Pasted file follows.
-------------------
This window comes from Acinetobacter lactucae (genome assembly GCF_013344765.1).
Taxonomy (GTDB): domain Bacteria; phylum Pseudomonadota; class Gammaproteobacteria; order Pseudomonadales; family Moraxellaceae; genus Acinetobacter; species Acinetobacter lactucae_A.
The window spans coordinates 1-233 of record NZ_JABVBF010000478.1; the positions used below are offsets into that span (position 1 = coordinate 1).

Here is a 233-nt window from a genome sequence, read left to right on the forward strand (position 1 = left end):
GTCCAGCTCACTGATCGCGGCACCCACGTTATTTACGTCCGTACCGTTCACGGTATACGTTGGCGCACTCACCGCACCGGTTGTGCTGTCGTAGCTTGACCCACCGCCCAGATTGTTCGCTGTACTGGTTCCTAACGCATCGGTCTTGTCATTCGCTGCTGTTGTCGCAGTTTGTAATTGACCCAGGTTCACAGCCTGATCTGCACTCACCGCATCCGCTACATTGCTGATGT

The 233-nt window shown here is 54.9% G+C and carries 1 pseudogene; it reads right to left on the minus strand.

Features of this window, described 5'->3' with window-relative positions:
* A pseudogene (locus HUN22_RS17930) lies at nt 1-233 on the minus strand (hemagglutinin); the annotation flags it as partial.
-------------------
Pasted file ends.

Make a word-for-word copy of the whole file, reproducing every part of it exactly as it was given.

This window comes from Acinetobacter lactucae (genome assembly GCF_013344765.1).
Taxonomy (GTDB): domain Bacteria; phylum Pseudomonadota; class Gammaproteobacteria; order Pseudomonadales; family Moraxellaceae; genus Acinetobacter; species Acinetobacter lactucae_A.
The window spans coordinates 1-233 of record NZ_JABVBF010000478.1; the positions used below are offsets into that span (position 1 = coordinate 1).

Here is a 233-nt window from a genome sequence, read left to right on the forward strand (position 1 = left end):
GTCCAGCTCACTGATCGCGGCACCCACGTTATTTACGTCCGTACCGTTCACGGTATACGTTGGCGCACTCACCGCACCGGTTGTGCTGTCGTAGCTTGACCCACCGCCCAGATTGTTCGCTGTACTGGTTCCTAACGCATCGGTCTTGTCATTCGCTGCTGTTGTCGCAGTTTGTAATTGACCCAGGTTCACAGCCTGATCTGCACTCACCGCATCCGCTACATTGCTGATGT

The 233-nt window shown here is 54.9% G+C and carries 1 pseudogene; it reads right to left on the minus strand.

Features of this window, described 5'->3' with window-relative positions:
* A pseudogene (locus HUN22_RS17930) lies at nt 1-233 on the minus strand (hemagglutinin); the annotation flags it as partial.